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WHY ARCHIVE CITIES IN FICTION?

Cities in Fiction is an archival project to locate real-world places in literature. It has been created to enable readers, writers, researchers, scholars, educators, and curriculum builders — across disciplines — to think about their interest in South Asia, particularly in Indian cities, through fiction. 

 

Literature gives us an insight into real-world places: landscapes, regions, cities, towns, villages, and even no man’s land. One only has to think of works of famous authors - Krishna Sobti’s rural Punjab in undivided India, Sri Lal Shukla’s Uttar Pradesh of mis-governed panchayats, Dehradun in Ruskin Bond’s writing, lives of Dalit Christian women in Bama’s Tamil Nadu, Nepali author Indra Bahadur Rai’s Darjeeling, Manto’s partitioned Bombay, or Lahore, to name a few. Cities in literature can be looked at as record-keepers of major demographic shifts, cultural, political and archeological changes, urban planning, landscaping, ecology, and almost all aspects of life. In reality, a space/place is always in flux for our world is constantly being changed or re-arranged. Wars, religion, development, renovation, decay, natural resources, disasters, economy, sociology and many other factors cause these fluxes. Imagination as a tool then can help us to rebel, rebuild, remember, grieve, or celebrate. And this is the incredible gift of fiction — it offers us realities which might be difficult or even impossible to live and understand, otherwise.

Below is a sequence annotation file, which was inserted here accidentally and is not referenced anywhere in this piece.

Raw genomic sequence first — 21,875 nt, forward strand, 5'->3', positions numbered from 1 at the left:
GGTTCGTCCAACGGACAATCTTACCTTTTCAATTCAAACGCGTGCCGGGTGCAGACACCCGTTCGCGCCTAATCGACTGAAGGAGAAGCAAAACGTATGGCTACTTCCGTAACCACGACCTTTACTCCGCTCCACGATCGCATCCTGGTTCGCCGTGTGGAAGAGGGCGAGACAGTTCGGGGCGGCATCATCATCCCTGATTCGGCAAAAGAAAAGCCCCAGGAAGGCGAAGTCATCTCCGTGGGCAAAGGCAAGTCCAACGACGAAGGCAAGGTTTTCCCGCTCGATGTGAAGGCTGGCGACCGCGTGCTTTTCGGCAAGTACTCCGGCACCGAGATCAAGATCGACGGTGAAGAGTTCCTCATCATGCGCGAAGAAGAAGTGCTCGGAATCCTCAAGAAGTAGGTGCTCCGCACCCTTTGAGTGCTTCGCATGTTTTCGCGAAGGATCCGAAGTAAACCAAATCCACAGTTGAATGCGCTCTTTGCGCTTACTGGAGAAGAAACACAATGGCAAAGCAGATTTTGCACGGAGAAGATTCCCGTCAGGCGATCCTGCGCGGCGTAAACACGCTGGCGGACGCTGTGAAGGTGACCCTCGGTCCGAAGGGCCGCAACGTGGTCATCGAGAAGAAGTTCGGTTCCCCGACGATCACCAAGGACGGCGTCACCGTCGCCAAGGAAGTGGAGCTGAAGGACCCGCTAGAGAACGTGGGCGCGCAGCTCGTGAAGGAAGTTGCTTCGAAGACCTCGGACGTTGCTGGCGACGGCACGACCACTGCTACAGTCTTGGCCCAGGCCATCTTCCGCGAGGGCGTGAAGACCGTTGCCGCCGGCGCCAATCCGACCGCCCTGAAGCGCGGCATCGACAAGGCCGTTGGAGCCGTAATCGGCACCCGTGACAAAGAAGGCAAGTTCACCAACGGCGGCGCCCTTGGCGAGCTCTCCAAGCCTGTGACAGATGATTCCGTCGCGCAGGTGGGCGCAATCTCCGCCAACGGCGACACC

Through this project, we want to encourage learners and educators to experiment and see ‘fiction as a method’. Add all kinds of places you encounter in fiction to our archive. Villages, towns, small, big, mega cities, cosmopolitans, and the in between, whatever be their nature: forgotten; existing; or proposed. As the project develops with your help, we hope to provide ready resources that anyone could use, especially those building curriculums and pedagogies around cities.

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